Fantasy Football: Robert Davis Is Stash-Worthy in Washington
The term “physical freak” is a bit of a misnomer when used to describe prospect athletes.
“Freak” conjures up images of the horror of Frankenstein’s Monster, the demonic possession of Dr. Jekyll and Mr. Hyde, or even monstrosity of the Incredible Hulk. I prefer to think of players more as physical marvels: this invokes Olympians like Jesse Owens, the glory of Greek gods, or -- you know -- the Incredible Hulk (Marvel, wink wink).
There are some football prospects who just have such an impressive athletic upside, however, that “freaky marvelous” is the only appropriate adjective clause to describe them. Georgia State's Robert Davis -- picked by Washington in the sixth round of this year's NFL Draft -- is one such player. Davis is a late-round long-shot in the NFL, but his statistical and athletic profiles are absurd, and even head coach Jay Gruden says we should keep an eye on this young man.
Can we expect monster production from Davis in D.C.?
Make Mine Marvel
Davis weighed in at the NFL Combine at 6’3” and 219 pounds, prototypical size for a true number-one wide receiver. At that kind of size, it’s reasonable for a player to be a little bit slower than a smaller player; there’s just more mass to move. Davis took no excuses -- or prisoners -- at Indianapolis, however, and dashed his way to a sparkling 4.44 40-yard time.
That wasn’t the only impressive output, though. The spider-graph below is provided by MockDraftable.com, and it highlights his Combine measurements and speeds, showing their percentiles versus other players’ results at his position (99th percentile means he performed in the top one percent at that position).
How impressive of an athlete is Davis?
When compared to other wideouts since 2000, Davis’ measurables are all solid to great. He graded in the 75th percentile or higher in explosion drills (40-yard dash, vertical jump, broad jump) but his change-of-direction was a bit lacking, with just a 4.28 short shuttle and 6.82 three-cone drill.
But adjusted by his height and weight, his production looks absolutely ridiculous. By Speed Score (weight-adjusted 40-yard dash) among receivers above six feet tall, his straight-line speed is on par with Cordarrelle Patterson, Jeff Janis, and Robert Meachem -- near top 20 since 2000. His Agility Score (weight-adjusted short shuttle and three-cone) is nearly identical to Demaryius Thomas, Mike Evans, and Brandon Marshall. His Explosion Score (weight-adjusted vertical and broad jumps) is better than Julio Jones, and bested by only Jonathan Baldwin and Chris Conley.
Not coincidentally, this range of players is about where the numberFire comparables tool puts his athletic range of outcomes: Julio Jones on the high end, the undrafted Mark Harrison on the low. With a nearly identical athletic profile to Baldwin, but nowhere near the first-round price tag, Davis can be a big-time value for Washington in the sixth round if he pans out.
But measurements are never the full story of a player. Can Davis produce if given the chance?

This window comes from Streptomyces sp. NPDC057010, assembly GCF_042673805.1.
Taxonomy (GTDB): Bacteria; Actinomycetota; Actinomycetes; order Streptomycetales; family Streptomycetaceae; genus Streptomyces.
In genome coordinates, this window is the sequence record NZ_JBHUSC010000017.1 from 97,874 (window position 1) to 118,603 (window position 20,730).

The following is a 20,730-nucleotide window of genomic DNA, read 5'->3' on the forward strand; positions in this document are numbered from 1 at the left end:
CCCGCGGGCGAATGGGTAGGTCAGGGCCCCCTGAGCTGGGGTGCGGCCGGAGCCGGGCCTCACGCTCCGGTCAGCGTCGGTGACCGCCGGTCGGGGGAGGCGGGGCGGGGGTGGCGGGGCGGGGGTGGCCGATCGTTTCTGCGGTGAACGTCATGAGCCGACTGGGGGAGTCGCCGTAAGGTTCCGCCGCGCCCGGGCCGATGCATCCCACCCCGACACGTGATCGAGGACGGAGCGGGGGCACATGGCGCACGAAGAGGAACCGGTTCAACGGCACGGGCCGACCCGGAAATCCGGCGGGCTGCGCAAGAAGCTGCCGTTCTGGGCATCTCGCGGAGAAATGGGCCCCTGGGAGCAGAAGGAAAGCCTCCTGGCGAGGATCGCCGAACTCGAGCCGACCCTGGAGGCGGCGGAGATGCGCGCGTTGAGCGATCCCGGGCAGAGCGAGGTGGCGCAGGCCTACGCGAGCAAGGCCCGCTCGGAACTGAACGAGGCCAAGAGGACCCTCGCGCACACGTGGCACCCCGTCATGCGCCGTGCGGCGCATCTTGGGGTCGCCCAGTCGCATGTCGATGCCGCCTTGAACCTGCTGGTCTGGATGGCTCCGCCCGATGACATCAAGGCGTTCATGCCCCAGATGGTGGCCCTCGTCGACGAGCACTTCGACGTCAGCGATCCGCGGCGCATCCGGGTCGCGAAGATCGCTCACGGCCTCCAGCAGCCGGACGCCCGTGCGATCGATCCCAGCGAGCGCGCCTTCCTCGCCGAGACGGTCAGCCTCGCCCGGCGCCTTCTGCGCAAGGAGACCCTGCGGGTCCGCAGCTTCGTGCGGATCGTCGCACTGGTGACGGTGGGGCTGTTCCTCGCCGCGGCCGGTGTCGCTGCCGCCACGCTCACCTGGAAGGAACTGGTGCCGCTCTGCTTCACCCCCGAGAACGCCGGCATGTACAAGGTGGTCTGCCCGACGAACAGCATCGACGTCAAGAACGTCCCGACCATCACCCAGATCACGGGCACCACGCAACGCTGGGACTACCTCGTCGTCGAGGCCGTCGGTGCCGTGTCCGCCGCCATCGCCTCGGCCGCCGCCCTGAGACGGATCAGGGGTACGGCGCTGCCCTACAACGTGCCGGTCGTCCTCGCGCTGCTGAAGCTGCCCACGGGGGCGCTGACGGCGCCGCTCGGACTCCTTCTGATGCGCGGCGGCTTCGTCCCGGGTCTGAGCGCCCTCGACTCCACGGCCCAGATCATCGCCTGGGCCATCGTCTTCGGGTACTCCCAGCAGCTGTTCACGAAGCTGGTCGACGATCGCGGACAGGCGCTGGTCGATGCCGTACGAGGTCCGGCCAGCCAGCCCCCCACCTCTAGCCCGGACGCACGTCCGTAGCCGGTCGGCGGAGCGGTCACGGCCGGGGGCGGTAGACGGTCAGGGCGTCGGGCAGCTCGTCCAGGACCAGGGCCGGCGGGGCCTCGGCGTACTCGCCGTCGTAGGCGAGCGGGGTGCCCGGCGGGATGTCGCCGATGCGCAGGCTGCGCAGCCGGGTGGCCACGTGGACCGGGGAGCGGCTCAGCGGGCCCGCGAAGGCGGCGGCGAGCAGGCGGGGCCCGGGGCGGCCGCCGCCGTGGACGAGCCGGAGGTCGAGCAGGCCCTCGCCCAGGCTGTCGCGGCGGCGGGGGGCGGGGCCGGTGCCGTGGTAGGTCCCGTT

Le Freak, C’est Chic
Before we dig into Davis’ production, there comes a big-time caveat: playing at Georgia State, he was in one of the least-prolific offenses in the country last year.
It’s not that there weren’t a fair amount of passes in the offense proportionally; Georgia State’s 1.20 pass-to-run play call ratio was actually sixth highest among 126 FBS schools over the last five years. It’s also not as if they weren’t effective with their passing plays: the 7.65 passing yards per attempt was the 39th most among these programs.
Simply put, Georgia State has been so bad (10-39 record since joining the FBS in 2013) that they have run the fewest offensive plays per season by a wide margin. The average FBS plays run each season per team over the last half-decade is 910.1, but GSU has mustered just 788.9 per year.
With how little actual volume of offense there is, Davis’ college numbers look a bit low: 1,948 receiving yards and 11 touchdowns over the past two seasons don’t blow anyone away when Trent Taylor of Louisiana Tech nearly beat those numbers in 2016 alone. In order for Davis to impress us, we have to see some evidence that he’s producing as the true main contributor in this offense.
That’s where we get to the concept of “Market Share”, the percent of a team’s production attributable to one player. For instance, Davis put up 711 receiving yards in 2013, which was 23.42 percent of Georgia State’s entire receiving production that year. When we look for a truly dominant receiver, 30 percent Market Share or more is ideal.
The table below depicts Davis’ production and Market Shares (MS) in receptions, yards, and touchdowns over his four years.
While his Market Shares in each category stayed fairly flat through his first three years, they blossomed in his final year when he generated nearly 30 percent rates in every area. When looking for a big-time receiver prospect, we want target hogs, and Robert Davis can be depended on as a true target hog if given the chance.
As for his near-term fantasy chances, he’s more of a stash play for deep leagues, both in redraft and dynasty. Terrelle Pryor, Josh Doctson, and Jamison Crowder will have the top three starting spots locked down for 2017, plus fellow physical upside play Brian Quick and staff favorite Ryan Grant both reside above Davis on the depth chart. Pryor is signed on only a one-year deal, however, and Davis could have been selected as his direct replacement in 2018 -- a player Washington can groom and teach before he steps into the limelight.
Perhaps this is the perfect physical marvel range of outcomes for Davis, right on his own team: he could be the never-delivered upside of Quick or he could be 2016 Pryor, lightning in a bottle with unrivaled size and speed. His cost for Washington -- and fantasy owners -- makes that a palatable gamble, though.